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LGBTs part of May 1 immigration march
by Yasmin Nair
2008-05-01

This article shared 4036 times since Thu May 1, 2008
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The 2006 Sensenbrenner Bill ( HR 4437 ) —also known as The Border Protection, Anti-terrorism and Illegal Immigration Control Act of 2005—prompted widespread protests nationwide. In Chicago, the March 10 Movement mobilized a rally of 200,000 immigrants in downtown Chicago. Subsequently, national immigrant-rights groups began staging immigrant rights rallies on May Day ( May 1 ) to emphasize the connection between labor and immigrants.

This year, the May Day immigrant-rights march organizers in Chicago have, in a change from previous years, included an anti-war message along with a call for legalization of all undocumented people.

That's not the only change. For the first time since 2006, local Chicago queer groups have issued an open invitation for queers and queer immigrants to join in solidarity with May Day organizers. Several LGBTQ groups, including Amigas Latinas, ALMA ( Association of Latino Men for Action ) , Orgullo en Accion and Gay Liberation Network ( GLN ) are participating.

So, queer immigrants will organize under a big tent—or at least a big rainbow flag. But what does a queer presence mean in an immigration reform movement that's focused on labor? Do U.S.-born queers and immigrant queers face the same issues around immigration?

This isn't the first time that immigrant queers have marched in the rallies, and many have been working in the immigrant reform movement before working for queer issues. Tania Unzueta, director of RadioArte's youth program and producer of the radio show Homofrequencia, remembers that the March 10 Movement's first rally in 2006 made her realize that she would be coming out twice—as queer to the immigrant-rights movement and as an immigrant to those who did not know about her background. She remembers numerous rainbow flags dotting the rallies.

For Aurora Pineda and fellow members of Amigas Latinas, immigration became an issue when they came into contact with immigrant Latinas who were not out. They feared coming out or getting divorced, not because of domestic-violence issues, but because they'd find themselves without legal status: Married queer immigrants face different consequences than citizens because they lose their immigration status as the spouses of citizens/permanent residents.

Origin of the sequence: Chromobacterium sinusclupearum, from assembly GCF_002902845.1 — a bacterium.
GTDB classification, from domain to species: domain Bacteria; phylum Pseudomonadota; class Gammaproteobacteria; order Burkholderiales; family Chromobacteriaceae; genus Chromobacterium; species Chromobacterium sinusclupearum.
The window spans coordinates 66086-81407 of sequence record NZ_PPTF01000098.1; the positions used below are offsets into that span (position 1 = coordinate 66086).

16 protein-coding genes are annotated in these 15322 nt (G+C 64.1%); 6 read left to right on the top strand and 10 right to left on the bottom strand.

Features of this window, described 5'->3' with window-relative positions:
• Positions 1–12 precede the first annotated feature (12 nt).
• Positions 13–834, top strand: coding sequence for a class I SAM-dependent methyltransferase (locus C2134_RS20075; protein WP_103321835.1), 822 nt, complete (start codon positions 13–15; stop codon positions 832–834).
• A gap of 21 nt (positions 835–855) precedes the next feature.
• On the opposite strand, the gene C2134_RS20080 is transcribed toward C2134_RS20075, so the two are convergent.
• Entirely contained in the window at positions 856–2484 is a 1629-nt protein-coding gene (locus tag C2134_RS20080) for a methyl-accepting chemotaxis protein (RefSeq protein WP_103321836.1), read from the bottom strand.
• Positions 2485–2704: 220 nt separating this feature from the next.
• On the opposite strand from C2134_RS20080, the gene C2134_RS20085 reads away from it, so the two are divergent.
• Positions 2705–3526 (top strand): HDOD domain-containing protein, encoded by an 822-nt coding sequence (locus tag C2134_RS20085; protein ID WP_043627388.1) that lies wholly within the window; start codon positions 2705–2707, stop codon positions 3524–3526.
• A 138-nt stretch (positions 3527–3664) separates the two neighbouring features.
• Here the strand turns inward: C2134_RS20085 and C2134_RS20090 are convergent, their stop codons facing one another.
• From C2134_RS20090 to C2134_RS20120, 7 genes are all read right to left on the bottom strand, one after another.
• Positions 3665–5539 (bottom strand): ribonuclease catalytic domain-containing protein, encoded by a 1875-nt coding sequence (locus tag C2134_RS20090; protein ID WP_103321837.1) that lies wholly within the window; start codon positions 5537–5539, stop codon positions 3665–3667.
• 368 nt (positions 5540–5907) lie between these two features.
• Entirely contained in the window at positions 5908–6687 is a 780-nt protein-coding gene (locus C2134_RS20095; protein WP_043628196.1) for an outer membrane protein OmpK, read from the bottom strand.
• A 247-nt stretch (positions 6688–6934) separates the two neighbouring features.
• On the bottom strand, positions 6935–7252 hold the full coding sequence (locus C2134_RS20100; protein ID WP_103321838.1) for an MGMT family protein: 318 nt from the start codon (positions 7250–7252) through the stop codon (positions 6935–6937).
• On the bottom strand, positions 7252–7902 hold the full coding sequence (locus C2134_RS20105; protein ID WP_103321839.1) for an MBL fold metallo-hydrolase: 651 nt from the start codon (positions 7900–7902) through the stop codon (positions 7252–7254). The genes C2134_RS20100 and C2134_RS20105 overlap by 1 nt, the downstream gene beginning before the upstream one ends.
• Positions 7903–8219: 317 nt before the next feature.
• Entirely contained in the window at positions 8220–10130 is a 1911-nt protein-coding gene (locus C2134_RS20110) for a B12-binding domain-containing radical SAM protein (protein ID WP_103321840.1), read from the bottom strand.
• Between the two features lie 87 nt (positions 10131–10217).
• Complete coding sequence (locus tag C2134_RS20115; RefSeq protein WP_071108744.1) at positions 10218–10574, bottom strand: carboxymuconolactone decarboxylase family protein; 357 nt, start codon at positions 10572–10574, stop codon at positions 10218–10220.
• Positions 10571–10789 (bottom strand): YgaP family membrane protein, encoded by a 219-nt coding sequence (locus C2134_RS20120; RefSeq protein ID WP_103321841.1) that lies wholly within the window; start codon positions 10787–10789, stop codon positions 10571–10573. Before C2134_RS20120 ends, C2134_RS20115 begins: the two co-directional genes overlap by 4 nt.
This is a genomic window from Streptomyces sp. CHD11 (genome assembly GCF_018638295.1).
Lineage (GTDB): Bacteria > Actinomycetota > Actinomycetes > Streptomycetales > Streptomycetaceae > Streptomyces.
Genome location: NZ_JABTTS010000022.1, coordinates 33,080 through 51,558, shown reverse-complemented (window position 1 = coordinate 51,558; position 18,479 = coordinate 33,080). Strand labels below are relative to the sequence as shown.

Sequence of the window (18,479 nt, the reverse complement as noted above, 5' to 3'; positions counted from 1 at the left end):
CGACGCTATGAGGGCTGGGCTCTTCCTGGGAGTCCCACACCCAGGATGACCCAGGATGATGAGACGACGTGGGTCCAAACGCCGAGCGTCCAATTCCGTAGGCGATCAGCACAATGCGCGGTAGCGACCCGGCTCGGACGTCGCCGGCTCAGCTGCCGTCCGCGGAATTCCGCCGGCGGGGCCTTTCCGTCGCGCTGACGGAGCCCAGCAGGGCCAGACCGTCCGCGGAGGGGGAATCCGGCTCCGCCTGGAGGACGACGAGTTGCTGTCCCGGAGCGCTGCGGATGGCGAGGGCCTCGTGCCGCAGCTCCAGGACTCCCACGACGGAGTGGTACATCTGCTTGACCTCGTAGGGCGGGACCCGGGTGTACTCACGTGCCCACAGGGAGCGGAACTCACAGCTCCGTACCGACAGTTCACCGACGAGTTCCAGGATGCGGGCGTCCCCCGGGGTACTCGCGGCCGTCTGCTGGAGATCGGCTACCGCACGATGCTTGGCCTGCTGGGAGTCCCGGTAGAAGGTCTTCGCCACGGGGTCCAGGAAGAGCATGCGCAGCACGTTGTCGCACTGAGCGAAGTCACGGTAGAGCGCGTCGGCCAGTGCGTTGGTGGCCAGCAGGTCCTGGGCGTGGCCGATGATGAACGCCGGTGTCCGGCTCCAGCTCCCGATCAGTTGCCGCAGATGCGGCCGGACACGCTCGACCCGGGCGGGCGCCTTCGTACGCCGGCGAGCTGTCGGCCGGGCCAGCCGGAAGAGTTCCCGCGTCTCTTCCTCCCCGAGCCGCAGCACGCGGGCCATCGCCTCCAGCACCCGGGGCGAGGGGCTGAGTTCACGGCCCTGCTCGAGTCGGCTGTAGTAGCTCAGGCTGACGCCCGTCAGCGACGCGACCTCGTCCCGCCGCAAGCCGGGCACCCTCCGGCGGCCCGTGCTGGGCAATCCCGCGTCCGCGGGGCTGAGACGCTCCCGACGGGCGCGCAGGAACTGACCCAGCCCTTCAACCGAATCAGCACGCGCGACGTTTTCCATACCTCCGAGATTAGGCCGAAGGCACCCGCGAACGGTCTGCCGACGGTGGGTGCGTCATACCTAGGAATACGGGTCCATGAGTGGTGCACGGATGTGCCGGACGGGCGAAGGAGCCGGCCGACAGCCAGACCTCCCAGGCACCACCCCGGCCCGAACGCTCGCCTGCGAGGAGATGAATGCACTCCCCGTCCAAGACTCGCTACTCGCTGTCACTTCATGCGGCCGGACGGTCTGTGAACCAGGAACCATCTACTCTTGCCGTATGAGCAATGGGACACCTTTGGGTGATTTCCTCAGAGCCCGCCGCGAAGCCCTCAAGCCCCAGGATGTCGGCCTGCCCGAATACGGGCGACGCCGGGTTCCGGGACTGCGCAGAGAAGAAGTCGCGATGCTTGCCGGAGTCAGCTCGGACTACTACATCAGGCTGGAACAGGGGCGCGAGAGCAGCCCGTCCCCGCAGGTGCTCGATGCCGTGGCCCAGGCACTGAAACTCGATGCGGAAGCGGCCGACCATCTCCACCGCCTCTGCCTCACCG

That raises the issue of binational couples. The mainstream gay-rights community emphasizes the issues of those who are either separated from non-citizen/non-permanent resident partners or feel compelled to leave the country to be with partners; the Uniting American Families Act ( UAFA ) is supposed to remedy that by granting the same rights of sponsorship of partners to same-sex couples that opposite-sex couples have. GLN's Andy Thayer, for one, spoke at length about the issue and refers to the 'legalization of binational couples.'

However, the UAFA only benefit those already with legal status. Even straight married couples can no longer use marriage as an immigration solution. In 1996, the Clinton administration passed the Illegal Immigration Reform and Immigrant Responsibility Act. The penalty for undocumented people, even those married to citizens, can be severe: They can be required to return to their home country for as long as 10 years, and can only return to the U.S. after successfully petitioning to return from within said country —through a complex and often onerous process.